Aboveground, Antarctica appears barren and sterile. But tucked within warm pockets of volcanic ice caves, diverse plant and animal life may flourish. Steam and gas spewed by active volcanoes at Mount Erebus on the continent's Ross Island, and at three volcanoes on nearby Victoria Land, have carved out heated oases in ice domes, towers and cave systems.
"The caves are covered with ice, and there's ice all around, but some are as warm as a summer's day — over 20 degrees Celsius [68 degrees Fahrenheit]," Ceridwen Fraser from Australian National University's Fenner School of Environment & Society tells HowStuffWorks via email. "In most, it's pretty dark as not much light gets through the thick ice, but in others, where ice cover is thin, light can filter through."
It's in these caves that Fraser's research team collected soil samples that yielded the DNA of dozens of plant and animal species. Most of the DNA collected from the caves match with species of, say, moss, algae and nematodes already detected at other sites on the continent. But Fraser says the team also identified genetics of life that may be unique to the unusual environment of the volcanic ice caves.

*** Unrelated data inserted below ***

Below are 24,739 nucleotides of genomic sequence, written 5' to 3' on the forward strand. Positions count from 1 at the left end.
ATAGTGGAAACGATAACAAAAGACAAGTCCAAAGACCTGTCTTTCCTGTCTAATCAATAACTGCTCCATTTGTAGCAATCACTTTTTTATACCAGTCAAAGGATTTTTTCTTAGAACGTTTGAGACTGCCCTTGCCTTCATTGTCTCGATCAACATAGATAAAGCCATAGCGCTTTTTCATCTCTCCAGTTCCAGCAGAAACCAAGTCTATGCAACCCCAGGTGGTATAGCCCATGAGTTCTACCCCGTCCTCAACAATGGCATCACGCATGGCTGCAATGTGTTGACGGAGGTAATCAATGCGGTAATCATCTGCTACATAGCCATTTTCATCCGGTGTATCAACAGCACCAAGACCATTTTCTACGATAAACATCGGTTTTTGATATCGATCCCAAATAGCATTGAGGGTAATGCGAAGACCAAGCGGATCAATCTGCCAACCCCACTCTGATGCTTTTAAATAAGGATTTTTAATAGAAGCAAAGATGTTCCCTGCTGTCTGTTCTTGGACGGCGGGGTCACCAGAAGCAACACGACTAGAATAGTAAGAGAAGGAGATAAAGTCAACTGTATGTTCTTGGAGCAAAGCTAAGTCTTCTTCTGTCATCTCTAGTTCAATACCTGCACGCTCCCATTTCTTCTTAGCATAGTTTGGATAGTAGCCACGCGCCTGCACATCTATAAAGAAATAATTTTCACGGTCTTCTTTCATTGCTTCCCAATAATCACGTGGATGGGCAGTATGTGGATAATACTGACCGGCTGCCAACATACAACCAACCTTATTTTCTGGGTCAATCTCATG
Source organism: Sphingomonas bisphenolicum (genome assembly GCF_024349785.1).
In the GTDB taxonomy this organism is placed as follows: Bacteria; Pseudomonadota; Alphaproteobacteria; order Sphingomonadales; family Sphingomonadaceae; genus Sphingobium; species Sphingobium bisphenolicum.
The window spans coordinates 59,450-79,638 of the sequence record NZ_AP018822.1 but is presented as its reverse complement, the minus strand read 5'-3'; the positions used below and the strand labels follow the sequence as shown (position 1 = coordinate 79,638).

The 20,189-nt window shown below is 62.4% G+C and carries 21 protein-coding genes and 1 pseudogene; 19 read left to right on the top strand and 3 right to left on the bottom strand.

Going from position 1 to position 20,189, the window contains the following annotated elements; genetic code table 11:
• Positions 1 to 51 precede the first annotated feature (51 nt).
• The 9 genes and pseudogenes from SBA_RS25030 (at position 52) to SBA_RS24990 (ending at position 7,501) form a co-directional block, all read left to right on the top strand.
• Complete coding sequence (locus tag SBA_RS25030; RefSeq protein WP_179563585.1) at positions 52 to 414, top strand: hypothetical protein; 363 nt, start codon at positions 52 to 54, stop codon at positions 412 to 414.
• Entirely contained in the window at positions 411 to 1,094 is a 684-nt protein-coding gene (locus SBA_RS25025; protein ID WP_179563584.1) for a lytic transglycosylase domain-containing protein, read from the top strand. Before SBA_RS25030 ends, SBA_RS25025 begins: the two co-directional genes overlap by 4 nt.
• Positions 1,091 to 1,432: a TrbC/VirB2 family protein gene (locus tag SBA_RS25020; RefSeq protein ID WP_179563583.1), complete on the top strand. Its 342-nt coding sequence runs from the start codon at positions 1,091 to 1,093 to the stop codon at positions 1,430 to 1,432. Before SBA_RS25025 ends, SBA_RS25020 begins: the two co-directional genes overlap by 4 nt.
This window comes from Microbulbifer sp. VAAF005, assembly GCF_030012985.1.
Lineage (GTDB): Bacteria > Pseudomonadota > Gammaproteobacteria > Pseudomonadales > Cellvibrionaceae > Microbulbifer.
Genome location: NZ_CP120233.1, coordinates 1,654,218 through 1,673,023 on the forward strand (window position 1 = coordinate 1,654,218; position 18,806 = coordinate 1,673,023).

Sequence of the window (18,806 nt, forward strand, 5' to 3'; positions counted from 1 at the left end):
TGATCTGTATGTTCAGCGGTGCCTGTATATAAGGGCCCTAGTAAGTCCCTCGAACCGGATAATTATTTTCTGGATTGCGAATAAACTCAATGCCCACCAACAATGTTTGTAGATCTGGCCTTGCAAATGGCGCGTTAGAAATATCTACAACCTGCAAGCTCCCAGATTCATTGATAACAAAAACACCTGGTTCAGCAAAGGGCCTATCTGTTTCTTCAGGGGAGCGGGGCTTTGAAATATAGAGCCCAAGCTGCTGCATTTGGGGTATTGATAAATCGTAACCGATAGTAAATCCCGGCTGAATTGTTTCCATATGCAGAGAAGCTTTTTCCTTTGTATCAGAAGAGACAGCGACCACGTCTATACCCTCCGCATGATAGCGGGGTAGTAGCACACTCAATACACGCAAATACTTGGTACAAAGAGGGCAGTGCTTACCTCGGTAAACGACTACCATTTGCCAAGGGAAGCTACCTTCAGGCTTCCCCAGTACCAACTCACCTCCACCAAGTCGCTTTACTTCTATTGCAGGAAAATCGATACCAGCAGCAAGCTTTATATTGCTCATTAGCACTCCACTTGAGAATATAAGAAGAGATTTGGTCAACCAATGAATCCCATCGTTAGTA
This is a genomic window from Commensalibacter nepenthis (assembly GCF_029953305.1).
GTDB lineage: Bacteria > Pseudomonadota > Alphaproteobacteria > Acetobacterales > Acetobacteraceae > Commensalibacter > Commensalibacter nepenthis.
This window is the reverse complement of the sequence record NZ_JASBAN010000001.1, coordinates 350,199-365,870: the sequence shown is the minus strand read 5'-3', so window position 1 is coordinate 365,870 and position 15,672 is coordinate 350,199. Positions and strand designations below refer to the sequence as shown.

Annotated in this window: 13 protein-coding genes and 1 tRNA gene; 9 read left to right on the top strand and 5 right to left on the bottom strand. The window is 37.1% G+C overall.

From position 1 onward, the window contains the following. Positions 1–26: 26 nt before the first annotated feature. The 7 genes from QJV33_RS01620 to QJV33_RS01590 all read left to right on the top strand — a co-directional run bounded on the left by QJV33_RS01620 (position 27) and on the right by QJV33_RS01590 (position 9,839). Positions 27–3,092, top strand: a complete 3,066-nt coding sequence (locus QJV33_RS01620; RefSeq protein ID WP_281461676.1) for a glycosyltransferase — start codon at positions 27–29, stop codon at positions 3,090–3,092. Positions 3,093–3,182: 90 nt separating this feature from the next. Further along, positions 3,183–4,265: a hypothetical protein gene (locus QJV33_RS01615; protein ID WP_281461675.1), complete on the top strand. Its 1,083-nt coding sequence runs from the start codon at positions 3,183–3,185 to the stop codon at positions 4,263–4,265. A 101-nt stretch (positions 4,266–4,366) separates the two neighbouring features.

"There were some sequences that didn't make a close match to DNA in online databases ... which makes me wonder if there might be species that are specially adapted to the caves and found nowhere else," Fraser says. "It opens up the doors to some exciting discoveries about biodiversity in Antarctica."
While the DNA captured from the volcanic areas did not conclusively prove that the sites host living forms of the plants and animals, the samples nonetheless offer a tantalizing glimpse into what forms of life might live there. The researchers' next step will be to find direct evidence — namely, the life itself — in samples.